More Mighty scenes….

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Dave and the mighty Exmoor coast

Plenty more wildlife above the water….

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Razorbills

And plenty of wildlife below the water…. (I’ll do a jellyfish ‘special’ blog soon)

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Compass jelly

Yet another top trip. This is getting boring.

 

 

 

 

Torbay Delivers the Fins!

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Tortuous track…..whatever could be the reason?

For those who go seeking wildlife from the seat of the kayak (like you know who), there is nothing more exciting than seeing a fin slice through the surface of a flat calm sea on a sunny summer’s day.

Today’s trip, with Dave and Paul, was full of the usual banter about ‘seeing dolphins’ as we paddled out from Brixham harbour. This has been going on for many years, and although both have seen porpoises, neither have had the pleasure of witnessing the splashiness of dolphins.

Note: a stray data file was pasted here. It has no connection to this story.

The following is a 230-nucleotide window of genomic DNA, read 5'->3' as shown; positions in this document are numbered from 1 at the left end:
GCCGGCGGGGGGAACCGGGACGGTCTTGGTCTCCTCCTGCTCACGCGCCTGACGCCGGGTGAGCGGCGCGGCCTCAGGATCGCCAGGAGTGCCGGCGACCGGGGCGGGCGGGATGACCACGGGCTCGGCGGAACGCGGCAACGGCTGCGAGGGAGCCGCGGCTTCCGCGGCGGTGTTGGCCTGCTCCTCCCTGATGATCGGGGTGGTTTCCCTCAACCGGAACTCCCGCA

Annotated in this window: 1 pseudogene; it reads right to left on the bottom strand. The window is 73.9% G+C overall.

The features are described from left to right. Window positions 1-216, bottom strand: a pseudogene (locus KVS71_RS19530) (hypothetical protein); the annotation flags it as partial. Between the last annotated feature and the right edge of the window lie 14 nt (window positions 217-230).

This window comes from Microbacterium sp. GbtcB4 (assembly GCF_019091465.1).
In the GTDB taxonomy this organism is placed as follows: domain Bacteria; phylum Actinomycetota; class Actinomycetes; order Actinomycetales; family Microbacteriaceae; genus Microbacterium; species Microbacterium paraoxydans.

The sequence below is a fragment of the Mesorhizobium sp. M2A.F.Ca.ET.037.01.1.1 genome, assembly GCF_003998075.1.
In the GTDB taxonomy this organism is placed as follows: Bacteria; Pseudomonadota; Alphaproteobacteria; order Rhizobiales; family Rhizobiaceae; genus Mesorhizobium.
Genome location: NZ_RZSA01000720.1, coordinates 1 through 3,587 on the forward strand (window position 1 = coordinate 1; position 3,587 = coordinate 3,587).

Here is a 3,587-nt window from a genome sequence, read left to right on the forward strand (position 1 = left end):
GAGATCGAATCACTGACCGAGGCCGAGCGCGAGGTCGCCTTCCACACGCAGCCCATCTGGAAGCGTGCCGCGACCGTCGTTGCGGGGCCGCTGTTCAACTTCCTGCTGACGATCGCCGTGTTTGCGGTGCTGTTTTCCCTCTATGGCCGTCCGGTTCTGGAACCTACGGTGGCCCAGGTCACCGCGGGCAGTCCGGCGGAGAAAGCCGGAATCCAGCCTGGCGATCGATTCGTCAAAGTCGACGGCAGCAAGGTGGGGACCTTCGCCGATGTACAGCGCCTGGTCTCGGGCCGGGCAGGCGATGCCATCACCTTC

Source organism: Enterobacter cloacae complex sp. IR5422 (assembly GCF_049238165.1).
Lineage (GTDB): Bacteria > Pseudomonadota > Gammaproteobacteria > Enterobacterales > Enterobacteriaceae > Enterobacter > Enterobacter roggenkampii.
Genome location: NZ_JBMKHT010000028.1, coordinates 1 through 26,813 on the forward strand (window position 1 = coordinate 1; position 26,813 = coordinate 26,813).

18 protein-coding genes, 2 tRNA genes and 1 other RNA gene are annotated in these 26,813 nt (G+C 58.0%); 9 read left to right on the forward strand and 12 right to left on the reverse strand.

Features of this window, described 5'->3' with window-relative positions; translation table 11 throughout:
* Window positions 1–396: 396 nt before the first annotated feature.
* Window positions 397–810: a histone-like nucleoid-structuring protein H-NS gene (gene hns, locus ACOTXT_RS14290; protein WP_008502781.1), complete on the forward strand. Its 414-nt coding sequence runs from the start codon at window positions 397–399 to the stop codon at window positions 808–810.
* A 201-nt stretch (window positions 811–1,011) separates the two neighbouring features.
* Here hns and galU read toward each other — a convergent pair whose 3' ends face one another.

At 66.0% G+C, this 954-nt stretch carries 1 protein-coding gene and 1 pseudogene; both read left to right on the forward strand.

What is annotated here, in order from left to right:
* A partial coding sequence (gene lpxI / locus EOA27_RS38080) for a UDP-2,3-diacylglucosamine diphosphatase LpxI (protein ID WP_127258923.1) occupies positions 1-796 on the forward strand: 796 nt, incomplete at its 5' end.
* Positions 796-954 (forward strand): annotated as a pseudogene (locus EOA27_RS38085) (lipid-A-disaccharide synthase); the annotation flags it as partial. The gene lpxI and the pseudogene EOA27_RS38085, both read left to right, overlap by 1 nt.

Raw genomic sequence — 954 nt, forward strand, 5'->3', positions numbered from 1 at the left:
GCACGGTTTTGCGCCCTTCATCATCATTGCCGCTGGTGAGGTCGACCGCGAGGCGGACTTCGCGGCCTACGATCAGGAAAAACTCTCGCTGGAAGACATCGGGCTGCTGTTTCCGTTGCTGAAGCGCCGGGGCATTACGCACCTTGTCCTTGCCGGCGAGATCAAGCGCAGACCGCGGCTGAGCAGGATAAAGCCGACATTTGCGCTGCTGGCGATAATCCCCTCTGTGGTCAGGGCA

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Brixham harbour

It was going to be a good paddle anyway, because the sun was shining and wind was light.

My cunning plan was to keep well offshore to the north of Berry Head, to hopefully see some porpoises which would be hunting along the shearline between the static water of Torbay and the incoming (north flowing) tidal current after it had passed the headland.

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Brixham breakwater

Sure enough some porpoises, which are as predictable here as anywhere in SW England, appeared exactly on cue, puffing away merrily. Such a great sound, when there hasn’t seemed to be a lot of action in the open sea recently. Not many Gannets around, and Gannets are not stupid. Not many Gannets means not many fish at the surface, so probably not many cetaceans.